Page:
Overall, van der Zwaan said, “if one starts imposing a significant carbon tax, then low-carbon technologies will be significantly enhanced” – particularly solar and hydropower. Yet fossil fuels are also expected to continue to play a large role through 2050. In Mexico, for example, the question is how much renewable technologies will be able to grow on top of existing fossil fuel use. It also appears that carbon capture and storage (CCS) is likely to be needed, he said.

SEI’s Charlie Heaps, developer of LEAP, focused his presentation on how national planners can develop similar studies in their own countries. He started by explaining the capabilities and limitations of global multi-regional models vs. national-scale models, and the lessons that each can learn from the other.

“International models are good at the global and regional scale, but need to be ground-truthed by local detailed knowledge that can only happen at the national scale,” Heaps said. Their assets include consistent methodologies – which allow comparisons across countries; their ability to capture the implications of energy trade and simulate where emissions can be reduced most cost-effectively; and their ability to model specific issues, such as the potential for biomass with CCS, which would be too difficult or expensive to model at the national level.

“But international models are not immediately transferable to the national context,” he said. They tend to be complex, are developed by experts for experts, and are not easy for policy-makers to understand. National models, meanwhile, can better reflect national circumstances, such as available energy resources, the local cost of each technology, and key policy barriers.

“National models also need to learn from international models, though,” he added, noting that they can otherwise be too conservative, ignoring options with great potential that seem infeasible at the moment. They can also lack objectivity, especially if run by government agencies, which need to calibrate models against sometimes overly optimistic national planning targets.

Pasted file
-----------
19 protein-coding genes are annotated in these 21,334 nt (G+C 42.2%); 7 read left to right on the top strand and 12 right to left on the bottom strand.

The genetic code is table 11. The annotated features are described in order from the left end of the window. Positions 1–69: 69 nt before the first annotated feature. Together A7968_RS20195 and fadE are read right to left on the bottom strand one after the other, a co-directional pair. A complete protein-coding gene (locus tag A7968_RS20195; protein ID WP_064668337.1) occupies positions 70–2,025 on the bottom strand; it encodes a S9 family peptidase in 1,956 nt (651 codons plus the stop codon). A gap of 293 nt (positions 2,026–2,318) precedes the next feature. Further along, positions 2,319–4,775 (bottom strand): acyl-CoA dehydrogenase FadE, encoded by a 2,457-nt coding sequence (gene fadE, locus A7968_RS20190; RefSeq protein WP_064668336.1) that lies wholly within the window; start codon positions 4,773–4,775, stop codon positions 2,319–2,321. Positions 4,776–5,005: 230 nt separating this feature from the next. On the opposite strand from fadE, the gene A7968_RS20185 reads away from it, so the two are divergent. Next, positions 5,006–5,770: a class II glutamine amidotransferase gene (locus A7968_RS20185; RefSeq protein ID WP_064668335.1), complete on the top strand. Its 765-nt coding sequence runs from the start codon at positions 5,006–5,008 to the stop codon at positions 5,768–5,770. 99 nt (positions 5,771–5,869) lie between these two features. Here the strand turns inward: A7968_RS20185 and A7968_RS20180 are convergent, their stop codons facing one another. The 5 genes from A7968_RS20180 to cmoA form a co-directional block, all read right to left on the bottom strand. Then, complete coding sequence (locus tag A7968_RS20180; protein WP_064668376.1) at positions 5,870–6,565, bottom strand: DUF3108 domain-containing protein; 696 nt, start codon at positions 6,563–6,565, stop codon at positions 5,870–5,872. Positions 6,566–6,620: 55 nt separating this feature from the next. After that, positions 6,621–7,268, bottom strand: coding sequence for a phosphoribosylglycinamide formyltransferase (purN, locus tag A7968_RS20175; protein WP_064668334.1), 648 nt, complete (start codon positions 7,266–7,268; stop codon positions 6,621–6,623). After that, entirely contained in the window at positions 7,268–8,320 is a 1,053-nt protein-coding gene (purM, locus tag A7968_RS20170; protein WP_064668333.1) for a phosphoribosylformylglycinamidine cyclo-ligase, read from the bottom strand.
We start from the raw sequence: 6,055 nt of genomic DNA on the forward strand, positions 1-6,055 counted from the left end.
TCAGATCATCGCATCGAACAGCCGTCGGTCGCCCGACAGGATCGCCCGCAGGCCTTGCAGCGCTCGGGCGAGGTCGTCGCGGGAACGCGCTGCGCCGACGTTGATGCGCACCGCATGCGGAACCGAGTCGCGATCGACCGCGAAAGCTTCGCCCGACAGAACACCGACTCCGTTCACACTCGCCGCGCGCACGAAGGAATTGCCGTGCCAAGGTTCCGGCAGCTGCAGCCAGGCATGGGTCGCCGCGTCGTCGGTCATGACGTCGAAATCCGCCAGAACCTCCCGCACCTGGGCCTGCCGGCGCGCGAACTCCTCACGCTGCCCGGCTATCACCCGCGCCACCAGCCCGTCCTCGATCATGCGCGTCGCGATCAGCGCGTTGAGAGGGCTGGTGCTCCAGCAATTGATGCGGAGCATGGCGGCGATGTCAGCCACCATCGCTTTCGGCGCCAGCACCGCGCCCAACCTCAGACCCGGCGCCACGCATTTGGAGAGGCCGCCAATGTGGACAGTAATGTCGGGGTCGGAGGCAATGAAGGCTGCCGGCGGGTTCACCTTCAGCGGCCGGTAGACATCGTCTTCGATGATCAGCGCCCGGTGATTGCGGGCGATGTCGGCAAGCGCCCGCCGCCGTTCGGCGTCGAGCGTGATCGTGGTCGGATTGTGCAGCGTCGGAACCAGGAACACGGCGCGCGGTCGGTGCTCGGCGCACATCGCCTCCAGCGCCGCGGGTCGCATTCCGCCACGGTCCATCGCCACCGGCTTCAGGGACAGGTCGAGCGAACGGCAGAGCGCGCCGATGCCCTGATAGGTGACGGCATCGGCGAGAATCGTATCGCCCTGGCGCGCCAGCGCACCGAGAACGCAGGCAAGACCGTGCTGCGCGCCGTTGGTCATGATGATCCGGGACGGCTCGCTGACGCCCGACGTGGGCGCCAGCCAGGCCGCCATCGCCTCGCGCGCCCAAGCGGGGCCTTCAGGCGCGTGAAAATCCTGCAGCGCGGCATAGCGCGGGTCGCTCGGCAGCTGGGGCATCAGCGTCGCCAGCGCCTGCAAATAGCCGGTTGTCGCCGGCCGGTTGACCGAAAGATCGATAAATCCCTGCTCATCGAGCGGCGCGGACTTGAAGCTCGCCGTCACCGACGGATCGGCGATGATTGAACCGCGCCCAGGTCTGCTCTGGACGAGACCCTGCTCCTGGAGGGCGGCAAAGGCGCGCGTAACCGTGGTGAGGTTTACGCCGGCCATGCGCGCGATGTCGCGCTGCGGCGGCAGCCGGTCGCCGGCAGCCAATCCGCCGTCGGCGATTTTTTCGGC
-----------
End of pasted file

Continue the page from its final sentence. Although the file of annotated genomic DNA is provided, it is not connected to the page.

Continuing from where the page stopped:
To show key aspects of a useful national model, Heaps briefly demonstrated LEAP, showing how different policy levers could be adjusted to immediately gauge the impact of a measure on emissions, energy security and other factors.

Finally, Nicolás Di Sbroaivacca, vice-president of Fundación Bariloche, in Argentina, presented results from CLIMACAP work using LEAP in Argentina, and also spoke more broadly about joint efforts with SEI to build modelling capacity across Latin America, including annual training workshops since 2000 that have trained more than 300 people.

A key message that emerged from the discussion is that to be effective at informing ambitious climate policy, models have to be developed in close collaboration with decision-makers and other stakeholders.

“It’s not viable to be effective in doing informed policy-making if the analysts work in an ivory tower with no link to reality, and policy-makers don’t engage at all with the analysts,” Clarke said. “You need interaction – not just one meeting or presentation, but it needs to be done jointly. That interaction also allows you to address challenges to implementation.”

Learn more about CLIMACAP/LAMP (external link to project site)

Learn more about LEAP (external link to COMMEND)